Apology To A Wren (#43)

To the wren I disturbed,
Asleep in the porch eaves,
Bundled snug beneath
A November pumpkin moon,

I’m sorry, little bird,
To send you scrambling
Against a white, wooden sky
With frantic, futile resolve.

You ignored the open squares
Of night all around,
As though you were blind
To the darkness itself—

Freedom too spacious,
Too expansive, convinced that
What you could not see
Surely must not be.

Harmless Regrets (#42)

The Osage orange has been
Losing its mind,
Throwing brain-shaped fruits
At passing cars,

Painting the asphalt chartreuse.
It happens each autumn,
Days of harmless regrets—
Gardens unplanted, mornings missed,

Summer stored in sweater drawers.
Along the lane,
On a gate post,
A squirrel has hung a walnut

Hull, neatly as a cap on a peg.
Its uncrushable shell,
Broken in bits. The frozen
Light is too bright to be borne.

Wild Man in Suburbia (#41)

When I was a boy, on Halloween,
Trick or treating meant bypassing
The authentic, haunted farm houses
Of my rural community, spaced

Unwalkable half miles distant,
Windows black as skull sockets,
Their spiderwebbed porches unlit,
Graveyard yards unwelcoming.

Instead, I was driven twenty five
Minutes to the nearest subdivision,
Brightly lit with festive windows,
Flickering flames of jack-o-lanterns,

Dropped off with friends to chaperone
Ourselves through the groomed streets,
Until our pumpkins overflowed with candy,
Or eight o’clock—whichever came first.

“Did you hear,” a passing kid warned,
Breathing hard, voice urgent
Behind an Incredible Hulk mask,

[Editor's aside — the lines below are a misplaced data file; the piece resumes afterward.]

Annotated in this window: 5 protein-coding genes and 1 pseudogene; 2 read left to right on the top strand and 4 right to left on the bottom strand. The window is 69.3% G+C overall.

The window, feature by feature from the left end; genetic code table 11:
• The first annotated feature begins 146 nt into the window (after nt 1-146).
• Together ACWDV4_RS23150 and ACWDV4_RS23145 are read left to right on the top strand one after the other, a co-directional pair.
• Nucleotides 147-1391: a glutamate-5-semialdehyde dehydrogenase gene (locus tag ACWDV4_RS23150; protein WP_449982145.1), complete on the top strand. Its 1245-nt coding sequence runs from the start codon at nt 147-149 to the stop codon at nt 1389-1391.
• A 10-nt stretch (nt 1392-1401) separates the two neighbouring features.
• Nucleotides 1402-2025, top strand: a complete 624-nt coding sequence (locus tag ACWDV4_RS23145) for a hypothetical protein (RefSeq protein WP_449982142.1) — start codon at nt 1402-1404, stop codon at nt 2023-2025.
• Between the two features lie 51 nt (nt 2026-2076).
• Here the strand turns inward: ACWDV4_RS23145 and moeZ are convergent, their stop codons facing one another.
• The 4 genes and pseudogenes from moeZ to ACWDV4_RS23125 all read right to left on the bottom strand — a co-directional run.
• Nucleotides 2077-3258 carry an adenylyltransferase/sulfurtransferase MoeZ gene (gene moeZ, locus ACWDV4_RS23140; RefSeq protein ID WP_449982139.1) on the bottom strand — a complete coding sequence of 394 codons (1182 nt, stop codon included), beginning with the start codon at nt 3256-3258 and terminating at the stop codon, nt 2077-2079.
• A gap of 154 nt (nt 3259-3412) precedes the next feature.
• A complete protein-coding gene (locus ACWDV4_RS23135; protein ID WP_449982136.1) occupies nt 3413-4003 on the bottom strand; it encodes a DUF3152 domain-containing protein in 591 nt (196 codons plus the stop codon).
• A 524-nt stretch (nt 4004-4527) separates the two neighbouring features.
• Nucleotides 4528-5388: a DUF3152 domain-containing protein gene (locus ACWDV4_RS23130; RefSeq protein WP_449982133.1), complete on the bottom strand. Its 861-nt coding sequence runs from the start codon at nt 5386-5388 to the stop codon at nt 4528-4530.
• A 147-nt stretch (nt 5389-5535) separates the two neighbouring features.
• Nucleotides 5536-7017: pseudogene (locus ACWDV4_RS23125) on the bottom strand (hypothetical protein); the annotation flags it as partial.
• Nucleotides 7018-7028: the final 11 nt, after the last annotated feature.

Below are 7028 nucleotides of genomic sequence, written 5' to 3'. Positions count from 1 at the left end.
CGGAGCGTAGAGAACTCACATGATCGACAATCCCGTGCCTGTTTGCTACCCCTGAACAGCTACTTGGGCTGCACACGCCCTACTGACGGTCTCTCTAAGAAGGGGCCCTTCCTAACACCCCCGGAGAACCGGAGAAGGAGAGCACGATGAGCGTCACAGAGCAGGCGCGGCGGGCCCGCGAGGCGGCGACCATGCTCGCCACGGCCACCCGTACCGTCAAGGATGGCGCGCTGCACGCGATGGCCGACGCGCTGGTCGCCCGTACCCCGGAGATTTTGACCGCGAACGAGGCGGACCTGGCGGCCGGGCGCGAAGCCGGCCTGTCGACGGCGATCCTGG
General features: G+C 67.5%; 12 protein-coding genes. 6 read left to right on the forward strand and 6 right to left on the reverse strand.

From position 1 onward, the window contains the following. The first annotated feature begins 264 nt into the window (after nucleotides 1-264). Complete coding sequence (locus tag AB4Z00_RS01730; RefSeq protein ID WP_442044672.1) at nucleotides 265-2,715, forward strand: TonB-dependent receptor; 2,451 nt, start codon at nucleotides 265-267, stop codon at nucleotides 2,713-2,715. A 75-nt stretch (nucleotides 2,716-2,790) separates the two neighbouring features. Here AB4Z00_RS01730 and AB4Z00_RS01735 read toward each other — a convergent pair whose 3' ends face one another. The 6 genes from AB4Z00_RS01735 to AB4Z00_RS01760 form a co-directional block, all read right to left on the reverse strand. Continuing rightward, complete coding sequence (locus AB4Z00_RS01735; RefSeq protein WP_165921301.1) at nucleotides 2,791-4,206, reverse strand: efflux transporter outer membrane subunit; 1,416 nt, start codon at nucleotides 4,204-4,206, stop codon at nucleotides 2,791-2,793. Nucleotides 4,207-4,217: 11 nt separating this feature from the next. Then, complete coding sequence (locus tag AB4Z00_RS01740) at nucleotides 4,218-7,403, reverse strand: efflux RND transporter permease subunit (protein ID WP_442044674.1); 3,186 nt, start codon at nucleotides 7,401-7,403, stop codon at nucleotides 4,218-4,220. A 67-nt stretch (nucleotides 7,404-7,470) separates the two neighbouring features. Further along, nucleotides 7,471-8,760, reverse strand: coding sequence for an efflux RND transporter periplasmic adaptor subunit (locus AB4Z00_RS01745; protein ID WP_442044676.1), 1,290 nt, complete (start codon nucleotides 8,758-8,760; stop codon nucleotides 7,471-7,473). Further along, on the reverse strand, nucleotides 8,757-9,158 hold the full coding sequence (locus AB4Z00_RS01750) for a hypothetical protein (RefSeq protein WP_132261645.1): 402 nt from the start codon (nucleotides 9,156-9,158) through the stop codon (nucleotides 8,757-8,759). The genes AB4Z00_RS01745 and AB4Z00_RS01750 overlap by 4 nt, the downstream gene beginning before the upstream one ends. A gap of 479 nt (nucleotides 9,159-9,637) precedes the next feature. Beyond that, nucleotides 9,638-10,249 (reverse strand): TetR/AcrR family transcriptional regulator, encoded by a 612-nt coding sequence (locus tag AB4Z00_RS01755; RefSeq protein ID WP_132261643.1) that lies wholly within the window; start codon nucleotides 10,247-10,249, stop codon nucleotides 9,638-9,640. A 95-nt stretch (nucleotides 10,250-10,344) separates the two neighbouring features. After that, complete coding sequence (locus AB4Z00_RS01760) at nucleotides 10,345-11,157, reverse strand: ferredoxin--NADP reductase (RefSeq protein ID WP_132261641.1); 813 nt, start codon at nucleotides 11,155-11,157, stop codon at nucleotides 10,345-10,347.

“There’s a wild man out tonight!”

A wild man! We turned to one another.
What could it mean? We never feared
The razor blades hidden within
Fresh apples, mostly because

We never received any apples.
Even blindfolded, we knew that the
Bowls of eyeballs were peeled grapes,
The swallowed goldfish, canned peaches.

But a wild man was something new,
Foreboding. We walked cautiously,
Clustered tight, nervous as costumed
Chickens, clucking our misgivings.

And so, when an hour later the wild man
Leaped, roaring from the shadows,
Rushing towards us, all I saw was
Horror, murder, death, darkness,

Halloween’s promise fulfilled, and I ran,
Losing my friends, my way, my mind,
Sprinting, if I could have, all the way home
To those sweetly haunted farm houses,

While behind me, my friends now
Undoubtedly slain, butchered into chunks,
The wild man raised gore-spattered claws,
Threw back his gruesome head, and howled.

Galileo & Eggs (#40)

Sorting eggs with my son,
Listening to a twenty eight minute
Biography of Galileo Galilei,
Who raked the ashes of Aristotle

Over the coals of Ptolemy until
The Catholic church couldn’t help
But notice. A freckled egg,
Cupped in my palm, curving

Inward, sac, albumen, yolk,
Scintilla speck of embryo,
Brain, blood, programatic,
Geometric physics of biology—

Galileo, however, looking outward,
Told the priests, the inquisitors,
“You’re right. This is all just
My opinion. Can I go home now?”

Meanwhile, as he spoke,
His manuscript, banned in Rome,
Was being smuggled off to
Amsterdam for publication.

Back in Virginia, I teach my boy
To pack the eggs into dozens,
A legacy of Roman lucre,
When perhaps ten would make

More sense. Later, staring skyward,
A dozen stars. A thousand!
Jesus, Galileo. I just want to hear
That song by the Indigo Girls.

October Light (#39)

Where I backed the silver trailer
In the autumn rain, pressing close
To oak boards once painted black,
The wooly longhorn turns his head

To enter the vacant space,
Stepping into cool darkness.
Nearby, buttressed with stilt grass,
Panicles of pink knotweed,

The tomb of the ground spider,
Diurnal shroud decorated with fallen
Sugarnut leaves, funneling light.
The rain taps the pale gauze, and,

Deep within the coiled cold
The hungry mouth moves, twitching—
If it had a slavering tongue, surely
It would lick its dripping, ebony fangs.